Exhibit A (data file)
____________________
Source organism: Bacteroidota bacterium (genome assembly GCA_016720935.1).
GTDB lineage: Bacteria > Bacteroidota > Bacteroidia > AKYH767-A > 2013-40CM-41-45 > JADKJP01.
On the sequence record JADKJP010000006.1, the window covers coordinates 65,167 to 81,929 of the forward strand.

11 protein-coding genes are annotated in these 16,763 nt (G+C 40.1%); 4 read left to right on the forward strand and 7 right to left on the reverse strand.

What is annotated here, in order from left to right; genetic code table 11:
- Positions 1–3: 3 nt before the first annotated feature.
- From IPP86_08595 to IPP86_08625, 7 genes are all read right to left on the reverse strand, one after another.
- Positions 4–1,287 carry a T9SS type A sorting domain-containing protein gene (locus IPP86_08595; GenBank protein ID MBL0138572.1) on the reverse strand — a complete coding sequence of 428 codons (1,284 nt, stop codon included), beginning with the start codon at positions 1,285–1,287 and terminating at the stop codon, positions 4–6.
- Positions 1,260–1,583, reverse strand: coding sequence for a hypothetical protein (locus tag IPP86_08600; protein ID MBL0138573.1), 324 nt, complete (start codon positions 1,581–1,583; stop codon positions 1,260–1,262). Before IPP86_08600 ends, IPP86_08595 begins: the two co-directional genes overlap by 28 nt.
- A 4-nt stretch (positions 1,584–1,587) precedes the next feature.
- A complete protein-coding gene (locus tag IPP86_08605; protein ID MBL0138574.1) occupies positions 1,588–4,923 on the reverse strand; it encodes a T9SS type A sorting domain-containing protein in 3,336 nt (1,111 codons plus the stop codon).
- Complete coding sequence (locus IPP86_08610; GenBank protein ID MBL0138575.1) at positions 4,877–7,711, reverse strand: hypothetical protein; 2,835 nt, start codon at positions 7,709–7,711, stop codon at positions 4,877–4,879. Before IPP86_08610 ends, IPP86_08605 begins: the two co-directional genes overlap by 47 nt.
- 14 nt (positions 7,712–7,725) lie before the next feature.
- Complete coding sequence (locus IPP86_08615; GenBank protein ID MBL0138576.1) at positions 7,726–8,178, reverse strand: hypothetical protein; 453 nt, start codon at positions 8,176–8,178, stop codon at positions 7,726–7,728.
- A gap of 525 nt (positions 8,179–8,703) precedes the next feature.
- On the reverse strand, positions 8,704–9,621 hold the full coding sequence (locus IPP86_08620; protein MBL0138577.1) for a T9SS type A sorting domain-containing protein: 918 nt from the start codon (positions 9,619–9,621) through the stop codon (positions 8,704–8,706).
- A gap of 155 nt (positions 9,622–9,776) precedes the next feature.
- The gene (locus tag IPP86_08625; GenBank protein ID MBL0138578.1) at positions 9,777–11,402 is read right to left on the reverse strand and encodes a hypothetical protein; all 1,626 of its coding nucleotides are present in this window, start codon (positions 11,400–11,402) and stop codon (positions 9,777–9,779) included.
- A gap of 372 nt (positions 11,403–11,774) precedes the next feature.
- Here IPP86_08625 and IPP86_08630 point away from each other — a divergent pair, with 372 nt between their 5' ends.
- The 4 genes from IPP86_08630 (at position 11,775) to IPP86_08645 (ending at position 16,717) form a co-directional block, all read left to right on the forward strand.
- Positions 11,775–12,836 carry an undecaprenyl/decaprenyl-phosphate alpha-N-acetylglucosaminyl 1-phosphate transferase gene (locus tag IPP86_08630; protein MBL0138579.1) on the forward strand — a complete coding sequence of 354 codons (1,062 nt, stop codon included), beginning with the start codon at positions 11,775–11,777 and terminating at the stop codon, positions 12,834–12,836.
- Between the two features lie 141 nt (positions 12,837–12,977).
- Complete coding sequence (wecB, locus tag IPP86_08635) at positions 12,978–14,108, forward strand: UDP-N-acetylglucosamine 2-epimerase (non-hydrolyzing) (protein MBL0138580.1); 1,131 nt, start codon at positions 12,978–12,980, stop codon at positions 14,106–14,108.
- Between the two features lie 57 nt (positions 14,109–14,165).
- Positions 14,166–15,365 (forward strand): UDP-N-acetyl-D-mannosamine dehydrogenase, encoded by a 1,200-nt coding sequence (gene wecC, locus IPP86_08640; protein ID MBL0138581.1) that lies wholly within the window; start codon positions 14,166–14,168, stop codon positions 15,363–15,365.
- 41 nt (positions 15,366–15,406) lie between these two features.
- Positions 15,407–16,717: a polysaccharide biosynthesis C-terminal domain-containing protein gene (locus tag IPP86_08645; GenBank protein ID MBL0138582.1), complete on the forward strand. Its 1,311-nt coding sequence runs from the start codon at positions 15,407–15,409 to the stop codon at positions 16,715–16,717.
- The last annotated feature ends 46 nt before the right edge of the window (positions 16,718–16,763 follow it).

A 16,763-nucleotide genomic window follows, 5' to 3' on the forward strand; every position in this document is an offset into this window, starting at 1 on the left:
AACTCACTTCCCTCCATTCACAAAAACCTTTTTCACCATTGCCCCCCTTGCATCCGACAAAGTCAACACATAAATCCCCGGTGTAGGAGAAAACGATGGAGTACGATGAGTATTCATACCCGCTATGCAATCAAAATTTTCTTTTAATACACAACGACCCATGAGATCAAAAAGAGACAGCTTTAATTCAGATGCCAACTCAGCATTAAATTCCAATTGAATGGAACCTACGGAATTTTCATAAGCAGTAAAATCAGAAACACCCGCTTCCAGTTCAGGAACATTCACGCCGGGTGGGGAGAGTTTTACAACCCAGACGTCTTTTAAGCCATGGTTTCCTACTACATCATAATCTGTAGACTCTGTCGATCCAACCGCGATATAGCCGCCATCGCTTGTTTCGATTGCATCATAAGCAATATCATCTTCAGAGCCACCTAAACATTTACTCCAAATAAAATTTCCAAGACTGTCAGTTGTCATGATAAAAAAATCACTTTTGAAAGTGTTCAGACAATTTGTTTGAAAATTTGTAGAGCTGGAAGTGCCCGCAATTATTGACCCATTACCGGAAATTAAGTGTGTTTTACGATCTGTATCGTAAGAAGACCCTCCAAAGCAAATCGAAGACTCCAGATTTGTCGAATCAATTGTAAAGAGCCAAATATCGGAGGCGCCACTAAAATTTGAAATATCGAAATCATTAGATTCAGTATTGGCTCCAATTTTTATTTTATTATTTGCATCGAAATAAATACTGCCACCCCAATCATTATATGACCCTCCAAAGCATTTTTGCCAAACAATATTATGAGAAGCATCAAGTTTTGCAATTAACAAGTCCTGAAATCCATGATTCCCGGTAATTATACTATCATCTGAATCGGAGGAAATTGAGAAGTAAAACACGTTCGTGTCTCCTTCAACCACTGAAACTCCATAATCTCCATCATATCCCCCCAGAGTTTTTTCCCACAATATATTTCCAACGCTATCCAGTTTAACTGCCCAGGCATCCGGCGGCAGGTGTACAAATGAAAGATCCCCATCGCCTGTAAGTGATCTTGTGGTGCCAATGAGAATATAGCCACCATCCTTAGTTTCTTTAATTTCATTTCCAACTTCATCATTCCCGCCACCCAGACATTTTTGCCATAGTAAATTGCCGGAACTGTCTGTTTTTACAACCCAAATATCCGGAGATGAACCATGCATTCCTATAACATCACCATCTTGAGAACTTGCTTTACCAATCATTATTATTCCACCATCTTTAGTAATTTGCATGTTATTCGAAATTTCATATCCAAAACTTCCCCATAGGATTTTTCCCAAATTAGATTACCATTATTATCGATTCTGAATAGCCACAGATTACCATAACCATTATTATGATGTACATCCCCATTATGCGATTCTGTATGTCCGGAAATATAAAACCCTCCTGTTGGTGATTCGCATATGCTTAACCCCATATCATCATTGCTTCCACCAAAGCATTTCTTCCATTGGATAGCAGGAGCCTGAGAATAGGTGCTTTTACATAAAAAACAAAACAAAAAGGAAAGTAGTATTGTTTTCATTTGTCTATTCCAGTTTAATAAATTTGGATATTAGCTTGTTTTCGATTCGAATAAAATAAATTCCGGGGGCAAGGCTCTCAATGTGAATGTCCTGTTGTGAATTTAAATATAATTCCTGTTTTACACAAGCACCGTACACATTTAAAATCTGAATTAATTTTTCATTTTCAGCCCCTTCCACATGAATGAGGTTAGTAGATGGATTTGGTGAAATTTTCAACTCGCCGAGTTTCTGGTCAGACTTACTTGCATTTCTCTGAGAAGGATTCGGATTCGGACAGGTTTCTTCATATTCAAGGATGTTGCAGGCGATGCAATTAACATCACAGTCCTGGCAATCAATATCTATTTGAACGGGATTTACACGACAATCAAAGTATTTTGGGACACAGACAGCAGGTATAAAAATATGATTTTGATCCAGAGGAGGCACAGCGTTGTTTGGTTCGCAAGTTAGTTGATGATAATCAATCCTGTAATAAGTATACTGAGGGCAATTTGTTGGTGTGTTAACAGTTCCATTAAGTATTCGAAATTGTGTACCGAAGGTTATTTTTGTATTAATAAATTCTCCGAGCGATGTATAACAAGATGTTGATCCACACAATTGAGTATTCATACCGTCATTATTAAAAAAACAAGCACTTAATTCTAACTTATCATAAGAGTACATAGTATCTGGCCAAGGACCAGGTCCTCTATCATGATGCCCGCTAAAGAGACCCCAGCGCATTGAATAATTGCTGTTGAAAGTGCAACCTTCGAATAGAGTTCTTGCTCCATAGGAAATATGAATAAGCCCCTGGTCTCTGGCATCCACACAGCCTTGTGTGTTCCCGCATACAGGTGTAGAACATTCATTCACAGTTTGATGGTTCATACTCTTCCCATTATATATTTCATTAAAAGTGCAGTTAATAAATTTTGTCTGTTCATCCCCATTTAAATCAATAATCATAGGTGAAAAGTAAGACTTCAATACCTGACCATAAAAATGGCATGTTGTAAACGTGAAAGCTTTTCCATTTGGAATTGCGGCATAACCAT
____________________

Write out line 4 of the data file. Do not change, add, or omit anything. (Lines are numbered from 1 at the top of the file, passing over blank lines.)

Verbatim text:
11 protein-coding genes are annotated in these 16,763 nt (G+C 40.1%); 4 read left to right on the forward strand and 7 right to left on the reverse strand.